Set-piece experiments as well as directed experimental projects to study selected phenomena in modern physics. These experiments and projects serve as an introduction to the contemporary instrumentation and the precise measurement techniques used in physics research laboratories. One lecture and four hours of laboratory a week. Formerly PHYS 451. Not open to students who have received credit for PHYS 451. Prerequisite: PHYS 231.

PHYS 342. Mechanics (4S)

Fundamental concepts of mechanics, kinematics, dynamics of a particle, oscillators, planetary motion, systems of many particles, statics, rotation of rigid bodies. Formerly PHYS 301. Not open to students who have received credit for PHYS 301. Prerequisite: PHYS 231.

PHYS 351. Electricity and Magnetism (4F)

Electrostatics, magnetism, direct currents and associated networks, oscillations, alternating current theory, Maxwell’s equations. Formerly PHYS 302. Not open to students who have received credit for PHYS 302. Prerequisite: PHYS 231.

PHYS 382. Optics (4AS)

Analytical treatment of geometrical and physical optics. Topics include light wave propagation, reflection, refraction, mirrors, thin lenses, interference, coherence, diffraction, and polarization. Formerly PHYS 321. Not open to students who have received credit for PHYS 321. Prerequisite: PHYS 231.

PHYS 390. Introduction to Astrophysics and Cosmology (4)

An introduction to the physics of the stars, including stellar structure, the theory of the main sequence and the Hertzprung-Russell diagram, stellar birth, and the endstages of stellar life (white dwarfs, neutron stars and black holes.) We will also examine galaxy formation, the inflationary Big Bang theory, and the influence of dark matter and dark energy on the structure and ultimate fate of the universe. Prerequisites: PHYS131, PHYS132

PHYS 462. Quantum Mechanics (4S)

Postulates of quantum mechanics and operator formalism, Fourier techniques, correspondence principle, angular momentum theory, matrix representations, central force problems. Formerly PHYS 471. Not open to students who have received credit for PHYS 471. Prerequisites: PHYS 231, MATH 256, and consent of the instructor.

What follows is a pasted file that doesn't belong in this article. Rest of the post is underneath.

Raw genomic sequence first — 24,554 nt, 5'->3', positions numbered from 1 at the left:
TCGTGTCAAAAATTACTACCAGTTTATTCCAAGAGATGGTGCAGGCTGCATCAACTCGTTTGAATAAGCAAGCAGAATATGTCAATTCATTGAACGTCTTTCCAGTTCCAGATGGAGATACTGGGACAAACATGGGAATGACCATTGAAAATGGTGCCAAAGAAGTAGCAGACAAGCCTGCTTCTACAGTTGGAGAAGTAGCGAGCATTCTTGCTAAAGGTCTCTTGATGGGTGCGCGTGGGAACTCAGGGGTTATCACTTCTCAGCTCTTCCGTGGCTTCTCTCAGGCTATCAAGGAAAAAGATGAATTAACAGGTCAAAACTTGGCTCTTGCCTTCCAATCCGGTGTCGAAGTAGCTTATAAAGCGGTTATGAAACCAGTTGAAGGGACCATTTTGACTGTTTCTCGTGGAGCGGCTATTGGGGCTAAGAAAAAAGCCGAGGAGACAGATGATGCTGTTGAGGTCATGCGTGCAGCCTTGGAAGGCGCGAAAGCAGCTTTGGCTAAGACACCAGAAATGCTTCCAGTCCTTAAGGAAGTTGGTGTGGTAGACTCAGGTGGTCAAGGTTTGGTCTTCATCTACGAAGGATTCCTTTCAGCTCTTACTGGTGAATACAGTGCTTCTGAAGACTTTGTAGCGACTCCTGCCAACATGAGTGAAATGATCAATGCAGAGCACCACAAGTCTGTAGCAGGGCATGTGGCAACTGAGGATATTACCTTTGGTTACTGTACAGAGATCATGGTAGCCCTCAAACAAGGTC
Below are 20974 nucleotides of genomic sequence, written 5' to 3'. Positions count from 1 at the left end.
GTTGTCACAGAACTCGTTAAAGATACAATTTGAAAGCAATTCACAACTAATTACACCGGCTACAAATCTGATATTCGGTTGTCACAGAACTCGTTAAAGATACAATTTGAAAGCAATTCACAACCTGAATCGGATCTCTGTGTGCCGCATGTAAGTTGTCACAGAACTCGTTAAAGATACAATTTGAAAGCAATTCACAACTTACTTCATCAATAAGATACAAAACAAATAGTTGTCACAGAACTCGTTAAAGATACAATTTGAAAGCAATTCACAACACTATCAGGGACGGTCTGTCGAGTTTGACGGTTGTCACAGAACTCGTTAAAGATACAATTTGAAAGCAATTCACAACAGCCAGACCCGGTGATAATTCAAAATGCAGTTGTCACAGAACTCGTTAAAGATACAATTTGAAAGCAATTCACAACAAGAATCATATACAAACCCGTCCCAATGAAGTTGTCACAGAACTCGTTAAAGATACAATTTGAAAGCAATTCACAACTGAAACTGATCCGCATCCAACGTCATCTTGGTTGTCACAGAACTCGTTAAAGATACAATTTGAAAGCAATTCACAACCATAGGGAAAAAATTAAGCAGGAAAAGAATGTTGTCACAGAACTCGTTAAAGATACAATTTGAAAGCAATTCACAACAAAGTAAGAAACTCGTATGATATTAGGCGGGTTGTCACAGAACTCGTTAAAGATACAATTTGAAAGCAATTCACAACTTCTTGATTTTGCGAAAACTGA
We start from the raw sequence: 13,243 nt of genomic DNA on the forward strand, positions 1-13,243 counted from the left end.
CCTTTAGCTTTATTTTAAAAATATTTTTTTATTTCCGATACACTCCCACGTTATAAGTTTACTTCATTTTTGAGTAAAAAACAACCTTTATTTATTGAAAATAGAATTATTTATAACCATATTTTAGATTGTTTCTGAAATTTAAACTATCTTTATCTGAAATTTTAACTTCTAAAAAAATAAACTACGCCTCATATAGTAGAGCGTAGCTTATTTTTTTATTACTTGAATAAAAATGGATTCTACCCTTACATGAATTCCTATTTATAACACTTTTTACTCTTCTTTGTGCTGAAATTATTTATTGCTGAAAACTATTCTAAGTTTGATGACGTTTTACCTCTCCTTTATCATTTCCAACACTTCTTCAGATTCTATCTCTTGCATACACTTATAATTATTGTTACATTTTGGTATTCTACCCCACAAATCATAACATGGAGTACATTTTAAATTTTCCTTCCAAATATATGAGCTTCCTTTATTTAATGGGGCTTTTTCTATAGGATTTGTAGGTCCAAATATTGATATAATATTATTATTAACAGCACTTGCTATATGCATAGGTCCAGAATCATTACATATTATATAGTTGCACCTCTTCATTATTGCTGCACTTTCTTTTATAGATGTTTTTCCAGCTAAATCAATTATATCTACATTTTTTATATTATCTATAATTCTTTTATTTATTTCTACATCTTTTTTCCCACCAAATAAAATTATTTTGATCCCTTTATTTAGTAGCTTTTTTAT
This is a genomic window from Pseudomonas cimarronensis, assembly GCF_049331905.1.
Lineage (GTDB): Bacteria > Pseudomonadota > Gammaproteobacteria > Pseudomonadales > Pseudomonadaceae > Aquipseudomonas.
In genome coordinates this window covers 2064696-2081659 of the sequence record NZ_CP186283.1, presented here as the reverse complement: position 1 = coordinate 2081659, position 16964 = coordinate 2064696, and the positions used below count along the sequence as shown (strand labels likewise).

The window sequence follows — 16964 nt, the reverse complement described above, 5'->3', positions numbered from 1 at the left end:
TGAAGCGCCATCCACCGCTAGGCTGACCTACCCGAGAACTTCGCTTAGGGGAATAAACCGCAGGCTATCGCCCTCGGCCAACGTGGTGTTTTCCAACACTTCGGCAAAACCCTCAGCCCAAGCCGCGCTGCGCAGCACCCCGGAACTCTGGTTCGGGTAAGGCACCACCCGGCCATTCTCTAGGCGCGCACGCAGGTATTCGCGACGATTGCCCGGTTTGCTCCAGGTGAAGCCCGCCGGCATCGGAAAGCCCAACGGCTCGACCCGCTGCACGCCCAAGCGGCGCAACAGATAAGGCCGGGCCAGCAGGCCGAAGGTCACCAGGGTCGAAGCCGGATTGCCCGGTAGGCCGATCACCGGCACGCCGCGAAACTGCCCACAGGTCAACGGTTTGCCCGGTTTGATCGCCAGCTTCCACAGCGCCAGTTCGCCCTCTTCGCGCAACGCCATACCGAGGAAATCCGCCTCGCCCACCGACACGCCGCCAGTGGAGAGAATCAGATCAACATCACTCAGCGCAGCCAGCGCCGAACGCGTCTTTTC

PHYS 473. Statistical Mechanics (4F)

Statistical and microscopic treatment of thermodynamical systems. Topics include probability concepts, heat and temperature, thermal interaction, work, internal energy, entropy, and canonical distribution. Formerly PHYS 421. Not open to students who have received credit for PHYS 421. Prerequisite: PHYS 231.

PHYS 490. Senior Seminar in Physics (4AS)

An in-depth exploration of a topic in physics. The topic is broad enough to integrate several areas of physics. Lectures, discussion, readings of appropriate papers and texts. Student presentations and papers will be required. Prerequisites: 20 credit hours in physics and consent of the instructor.

PHYS 494. St. Mary’s Project (1-8E)

The project, which may take many forms, draws on and extends knowledge, analytical skills, and creative achievement developed through previous academic work in physics. The student initiates the project, identifies an area of physics to be explored, and proposes a method of inquiry appropriate to the topic. It must be shared with the College community through posters, presentations, or other means. The project may be within physics, across disciplines, or in a cross-disciplinary studies area. The project is supervised by a physics faculty mentor. PHYS 494 may be repeated for up to a total of eight credit hours. Prerequisite: Approval of faculty mentor and department chair of the student’s major(s). Consult faculty mentor for project guidelines.

PHYS 398, 498. Off-Campus Internship (4-16E)

A variety of off-campus learning opportunities can be arranged through the Career Development Center. The off-campus internship is an individually designed experience that allows the student to explore the relationship between learning in the classroom and the practical application of knowledge in everyday work situations. Prerequisites: Admission to the Internship Program and approval of the academic adviser and department chair. (See “Internships” under “Academic Policies” section.) Credit/no credit grading.

PHYS 199, 299, 399, 499. Independent Study (1-4E)

This course consists of an independent creative or research project designed by the student and supervised by a physics faculty member. The nature of the project, the schedule for accomplishment, and the means of evaluation must be formalized in a learning contract prior to registration. (See “Independent Study” under “Academic Policies” section.)